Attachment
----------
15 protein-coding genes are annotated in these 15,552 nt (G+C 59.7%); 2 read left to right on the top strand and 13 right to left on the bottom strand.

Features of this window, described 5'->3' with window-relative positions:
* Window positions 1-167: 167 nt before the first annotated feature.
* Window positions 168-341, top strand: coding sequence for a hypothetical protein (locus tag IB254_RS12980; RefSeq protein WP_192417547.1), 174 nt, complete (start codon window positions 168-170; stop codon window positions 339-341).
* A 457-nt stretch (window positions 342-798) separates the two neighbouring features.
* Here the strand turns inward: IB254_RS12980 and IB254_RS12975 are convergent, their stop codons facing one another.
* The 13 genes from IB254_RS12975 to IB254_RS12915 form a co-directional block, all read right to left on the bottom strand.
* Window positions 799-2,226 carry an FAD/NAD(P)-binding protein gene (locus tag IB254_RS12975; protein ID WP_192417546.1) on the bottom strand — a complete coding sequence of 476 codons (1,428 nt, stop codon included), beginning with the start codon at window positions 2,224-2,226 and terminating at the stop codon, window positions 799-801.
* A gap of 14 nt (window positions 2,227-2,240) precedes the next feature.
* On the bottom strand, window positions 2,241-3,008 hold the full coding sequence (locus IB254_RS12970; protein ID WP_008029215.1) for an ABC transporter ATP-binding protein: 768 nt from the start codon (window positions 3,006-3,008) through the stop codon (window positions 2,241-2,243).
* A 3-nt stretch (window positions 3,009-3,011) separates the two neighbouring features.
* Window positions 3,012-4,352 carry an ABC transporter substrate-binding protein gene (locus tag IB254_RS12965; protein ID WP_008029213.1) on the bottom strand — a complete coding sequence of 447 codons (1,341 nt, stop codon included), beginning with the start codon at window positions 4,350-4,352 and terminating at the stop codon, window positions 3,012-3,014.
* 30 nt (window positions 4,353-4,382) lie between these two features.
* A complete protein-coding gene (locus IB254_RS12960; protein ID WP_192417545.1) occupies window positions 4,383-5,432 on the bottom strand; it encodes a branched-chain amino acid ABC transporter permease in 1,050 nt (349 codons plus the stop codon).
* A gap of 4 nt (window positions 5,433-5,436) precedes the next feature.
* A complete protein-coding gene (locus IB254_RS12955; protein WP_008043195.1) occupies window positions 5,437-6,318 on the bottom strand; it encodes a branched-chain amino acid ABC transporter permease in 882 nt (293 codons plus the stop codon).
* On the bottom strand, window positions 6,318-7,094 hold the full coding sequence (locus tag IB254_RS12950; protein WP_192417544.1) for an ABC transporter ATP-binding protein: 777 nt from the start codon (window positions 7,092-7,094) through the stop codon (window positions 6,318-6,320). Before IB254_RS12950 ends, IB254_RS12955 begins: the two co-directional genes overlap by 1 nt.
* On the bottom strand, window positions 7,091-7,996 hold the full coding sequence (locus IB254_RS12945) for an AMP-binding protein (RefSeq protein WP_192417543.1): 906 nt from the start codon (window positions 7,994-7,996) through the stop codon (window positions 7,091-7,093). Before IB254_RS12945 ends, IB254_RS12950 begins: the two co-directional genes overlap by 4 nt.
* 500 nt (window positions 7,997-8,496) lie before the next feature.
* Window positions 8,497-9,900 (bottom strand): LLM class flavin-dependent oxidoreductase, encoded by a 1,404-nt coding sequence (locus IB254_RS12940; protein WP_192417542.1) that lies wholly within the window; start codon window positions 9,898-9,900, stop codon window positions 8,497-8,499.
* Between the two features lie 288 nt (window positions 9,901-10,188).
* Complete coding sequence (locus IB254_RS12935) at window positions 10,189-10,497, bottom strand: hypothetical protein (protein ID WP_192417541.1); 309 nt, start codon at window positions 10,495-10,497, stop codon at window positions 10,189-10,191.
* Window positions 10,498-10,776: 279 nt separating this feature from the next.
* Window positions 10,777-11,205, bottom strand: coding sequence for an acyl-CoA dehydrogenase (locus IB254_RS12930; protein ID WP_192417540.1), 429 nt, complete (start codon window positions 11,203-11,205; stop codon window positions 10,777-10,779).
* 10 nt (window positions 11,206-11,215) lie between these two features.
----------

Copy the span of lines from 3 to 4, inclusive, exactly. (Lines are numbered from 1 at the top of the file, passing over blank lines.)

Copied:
* Window positions 1-167: 167 nt before the first annotated feature.
* Window positions 168-341, top strand: coding sequence for a hypothetical protein (locus tag IB254_RS12980; RefSeq protein WP_192417547.1), 174 nt, complete (start codon window positions 168-170; stop codon window positions 339-341).